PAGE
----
Data was the edge Obama’s team had on Romney. It was so strategic they would only talk about it “on the condition that the information not be published until after the winner was declared”.
Using a centralized database fed from hundreds of sources, Obama’s data scientist were able to gather an unprecedented knowledge on what was really happening on the field, understand what makes people pledge money, resubscribe to a newsletter, or send an invitation to vote via Facebook. Some of the initiatives described are quite impressive, a mix of science and ingenuity that every politician must be dreaming of (while very few will be able to actually make it happen).
Data is profoundly changing the way everything works, because it can be obtained in realtime, and allows daily refocus into better directions. Measure, understand, act. That’s the formula the best organizations will apply in the future.
A large portion of the cash raised online came through an intricate, metric-driven e-mail campaign in which dozens of fundraising appeals went out each day. Here again, data collection and analysis were paramount. Many of the e-mails sent to supporters were just tests, with different subject lines, senders and messages. Inside the campaign, there were office pools on which combination would raise the most money, and often the pools got it wrong. Michelle Obama’s e-mails performed best in the spring, and at times, campaign boss Messina performed better than Vice President Joe Biden. In many cases, the top performers raised 10 times as much money for the campaign as the underperformers.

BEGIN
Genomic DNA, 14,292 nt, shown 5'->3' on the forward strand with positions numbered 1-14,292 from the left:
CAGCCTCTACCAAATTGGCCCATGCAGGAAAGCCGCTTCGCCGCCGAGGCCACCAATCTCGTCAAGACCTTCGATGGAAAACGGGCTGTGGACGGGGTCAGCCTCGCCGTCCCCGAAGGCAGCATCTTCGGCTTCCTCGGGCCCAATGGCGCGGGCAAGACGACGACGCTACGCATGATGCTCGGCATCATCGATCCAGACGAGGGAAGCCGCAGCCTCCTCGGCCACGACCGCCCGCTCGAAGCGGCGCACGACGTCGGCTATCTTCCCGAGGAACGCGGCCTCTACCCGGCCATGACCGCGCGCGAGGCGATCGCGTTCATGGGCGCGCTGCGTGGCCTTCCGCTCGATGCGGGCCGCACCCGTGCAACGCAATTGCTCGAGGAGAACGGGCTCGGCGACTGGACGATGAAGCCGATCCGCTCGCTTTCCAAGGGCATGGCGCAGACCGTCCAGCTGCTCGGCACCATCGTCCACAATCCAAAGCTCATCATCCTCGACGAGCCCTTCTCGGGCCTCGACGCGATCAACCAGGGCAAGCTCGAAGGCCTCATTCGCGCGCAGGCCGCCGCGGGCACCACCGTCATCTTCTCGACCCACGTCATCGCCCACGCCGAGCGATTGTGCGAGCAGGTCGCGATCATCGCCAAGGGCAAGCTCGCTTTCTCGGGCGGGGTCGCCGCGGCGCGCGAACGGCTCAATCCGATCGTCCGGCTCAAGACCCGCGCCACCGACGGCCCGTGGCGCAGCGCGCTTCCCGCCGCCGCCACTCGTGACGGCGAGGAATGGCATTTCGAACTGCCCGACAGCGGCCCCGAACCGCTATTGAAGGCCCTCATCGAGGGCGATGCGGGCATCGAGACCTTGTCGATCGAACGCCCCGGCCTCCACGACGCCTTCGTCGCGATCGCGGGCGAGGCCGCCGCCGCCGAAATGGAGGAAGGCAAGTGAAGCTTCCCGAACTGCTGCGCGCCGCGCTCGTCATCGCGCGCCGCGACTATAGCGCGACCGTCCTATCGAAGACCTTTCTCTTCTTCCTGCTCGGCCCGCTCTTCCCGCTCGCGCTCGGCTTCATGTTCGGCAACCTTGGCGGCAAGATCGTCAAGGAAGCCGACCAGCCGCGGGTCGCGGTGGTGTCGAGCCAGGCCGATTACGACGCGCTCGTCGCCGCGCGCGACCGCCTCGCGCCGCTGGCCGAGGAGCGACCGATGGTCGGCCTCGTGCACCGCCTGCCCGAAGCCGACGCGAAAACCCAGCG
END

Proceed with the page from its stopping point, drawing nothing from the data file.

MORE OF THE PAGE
Chicago discovered that people who signed up for the campaign’s Quick Donate program, which allowed repeat giving online or via text message without having to re-enter credit-card information, gave about four times as much as other donors. So the program was expanded and incentivized. By the end of October, Quick Donate had become a big part of the campaign’s messaging to supporters, and first-time donors were offered a free bumper sticker to sign up. [...]
“We ran the election 66,000 times every night,” said a senior official, describing the computer simulations the campaign ran to figure out Obama’s odds of winning each swing state. “And every morning we got the spit-out — here are your chances of winning these states. And that is how we allocated resources.”